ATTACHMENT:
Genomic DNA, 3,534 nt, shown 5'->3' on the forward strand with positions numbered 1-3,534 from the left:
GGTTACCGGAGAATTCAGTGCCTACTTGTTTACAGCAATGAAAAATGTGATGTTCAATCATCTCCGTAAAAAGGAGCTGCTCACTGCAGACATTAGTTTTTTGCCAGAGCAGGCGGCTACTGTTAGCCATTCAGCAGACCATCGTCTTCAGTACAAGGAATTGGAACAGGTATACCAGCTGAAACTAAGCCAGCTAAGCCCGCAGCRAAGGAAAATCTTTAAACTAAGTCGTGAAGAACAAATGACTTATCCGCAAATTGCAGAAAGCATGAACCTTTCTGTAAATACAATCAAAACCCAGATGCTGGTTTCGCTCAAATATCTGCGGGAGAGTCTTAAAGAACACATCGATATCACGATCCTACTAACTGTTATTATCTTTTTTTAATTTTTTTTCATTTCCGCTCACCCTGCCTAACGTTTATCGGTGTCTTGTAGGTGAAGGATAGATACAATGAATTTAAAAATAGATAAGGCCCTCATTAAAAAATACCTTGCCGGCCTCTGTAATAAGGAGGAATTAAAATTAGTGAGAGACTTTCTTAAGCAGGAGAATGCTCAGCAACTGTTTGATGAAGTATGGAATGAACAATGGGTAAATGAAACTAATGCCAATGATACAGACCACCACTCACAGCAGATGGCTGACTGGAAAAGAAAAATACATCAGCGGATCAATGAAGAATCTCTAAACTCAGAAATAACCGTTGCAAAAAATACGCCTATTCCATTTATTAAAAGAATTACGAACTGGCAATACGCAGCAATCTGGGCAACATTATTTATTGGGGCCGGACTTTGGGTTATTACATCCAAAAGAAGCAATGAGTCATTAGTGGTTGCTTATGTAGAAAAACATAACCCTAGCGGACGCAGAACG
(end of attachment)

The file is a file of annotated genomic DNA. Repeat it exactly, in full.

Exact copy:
Genomic DNA, 3,534 nt, shown 5'->3' on the forward strand with positions numbered 1-3,534 from the left:
GGTTACCGGAGAATTCAGTGCCTACTTGTTTACAGCAATGAAAAATGTGATGTTCAATCATCTCCGTAAAAAGGAGCTGCTCACTGCAGACATTAGTTTTTTGCCAGAGCAGGCGGCTACTGTTAGCCATTCAGCAGACCATCGTCTTCAGTACAAGGAATTGGAACAGGTATACCAGCTGAAACTAAGCCAGCTAAGCCCGCAGCRAAGGAAAATCTTTAAACTAAGTCGTGAAGAACAAATGACTTATCCGCAAATTGCAGAAAGCATGAACCTTTCTGTAAATACAATCAAAACCCAGATGCTGGTTTCGCTCAAATATCTGCGGGAGAGTCTTAAAGAACACATCGATATCACGATCCTACTAACTGTTATTATCTTTTTTTAATTTTTTTTCATTTCCGCTCACCCTGCCTAACGTTTATCGGTGTCTTGTAGGTGAAGGATAGATACAATGAATTTAAAAATAGATAAGGCCCTCATTAAAAAATACCTTGCCGGCCTCTGTAATAAGGAGGAATTAAAATTAGTGAGAGACTTTCTTAAGCAGGAGAATGCTCAGCAACTGTTTGATGAAGTATGGAATGAACAATGGGTAAATGAAACTAATGCCAATGATACAGACCACCACTCACAGCAGATGGCTGACTGGAAAAGAAAAATACATCAGCGGATCAATGAAGAATCTCTAAACTCAGAAATAACCGTTGCAAAAAATACGCCTATTCCATTTATTAAAAGAATTACGAACTGGCAATACGCAGCAATCTGGGCAACATTATTTATTGGGGCCGGACTTTGGGTTATTACATCCAAAAGAAGCAATGAGTCATTAGTGGTTGCTTATGTAGAAAAACATAACCCTAGCGGACGCAGAACG